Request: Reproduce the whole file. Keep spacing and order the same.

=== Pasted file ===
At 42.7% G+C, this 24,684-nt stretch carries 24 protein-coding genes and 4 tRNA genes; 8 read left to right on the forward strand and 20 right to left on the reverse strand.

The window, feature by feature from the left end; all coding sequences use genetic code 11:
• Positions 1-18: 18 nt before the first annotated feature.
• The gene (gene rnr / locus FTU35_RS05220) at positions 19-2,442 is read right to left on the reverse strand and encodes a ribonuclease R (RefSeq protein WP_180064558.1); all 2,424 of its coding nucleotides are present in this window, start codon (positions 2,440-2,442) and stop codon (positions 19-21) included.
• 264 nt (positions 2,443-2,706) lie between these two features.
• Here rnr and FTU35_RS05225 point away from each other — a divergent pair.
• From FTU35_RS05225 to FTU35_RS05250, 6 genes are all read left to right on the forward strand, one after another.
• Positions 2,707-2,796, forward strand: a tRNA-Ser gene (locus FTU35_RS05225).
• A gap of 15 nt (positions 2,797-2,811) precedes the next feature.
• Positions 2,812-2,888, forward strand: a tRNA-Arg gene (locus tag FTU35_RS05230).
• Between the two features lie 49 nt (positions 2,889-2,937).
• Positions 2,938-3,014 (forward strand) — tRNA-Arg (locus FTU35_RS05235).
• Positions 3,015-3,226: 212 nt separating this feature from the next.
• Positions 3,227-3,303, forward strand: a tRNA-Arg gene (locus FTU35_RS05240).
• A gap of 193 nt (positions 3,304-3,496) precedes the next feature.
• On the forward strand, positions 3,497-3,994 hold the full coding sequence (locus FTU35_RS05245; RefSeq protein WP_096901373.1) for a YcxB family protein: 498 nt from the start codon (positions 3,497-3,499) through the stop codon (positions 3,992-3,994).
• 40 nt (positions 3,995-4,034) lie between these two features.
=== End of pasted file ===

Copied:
At 42.7% G+C, this 24,684-nt stretch carries 24 protein-coding genes and 4 tRNA genes; 8 read left to right on the forward strand and 20 right to left on the reverse strand.

The window, feature by feature from the left end; all coding sequences use genetic code 11:
• Positions 1-18: 18 nt before the first annotated feature.
• The gene (gene rnr / locus FTU35_RS05220) at positions 19-2,442 is read right to left on the reverse strand and encodes a ribonuclease R (RefSeq protein WP_180064558.1); all 2,424 of its coding nucleotides are present in this window, start codon (positions 2,440-2,442) and stop codon (positions 19-21) included.
• 264 nt (positions 2,443-2,706) lie between these two features.
• Here rnr and FTU35_RS05225 point away from each other — a divergent pair.
• From FTU35_RS05225 to FTU35_RS05250, 6 genes are all read left to right on the forward strand, one after another.
• Positions 2,707-2,796, forward strand: a tRNA-Ser gene (locus FTU35_RS05225).
• A gap of 15 nt (positions 2,797-2,811) precedes the next feature.
• Positions 2,812-2,888, forward strand: a tRNA-Arg gene (locus tag FTU35_RS05230).
• Between the two features lie 49 nt (positions 2,889-2,937).
• Positions 2,938-3,014 (forward strand) — tRNA-Arg (locus FTU35_RS05235).
• Positions 3,015-3,226: 212 nt separating this feature from the next.
• Positions 3,227-3,303, forward strand: a tRNA-Arg gene (locus FTU35_RS05240).
• A gap of 193 nt (positions 3,304-3,496) precedes the next feature.
• On the forward strand, positions 3,497-3,994 hold the full coding sequence (locus FTU35_RS05245; RefSeq protein WP_096901373.1) for a YcxB family protein: 498 nt from the start codon (positions 3,497-3,499) through the stop codon (positions 3,992-3,994).
• 40 nt (positions 3,995-4,034) lie between these two features.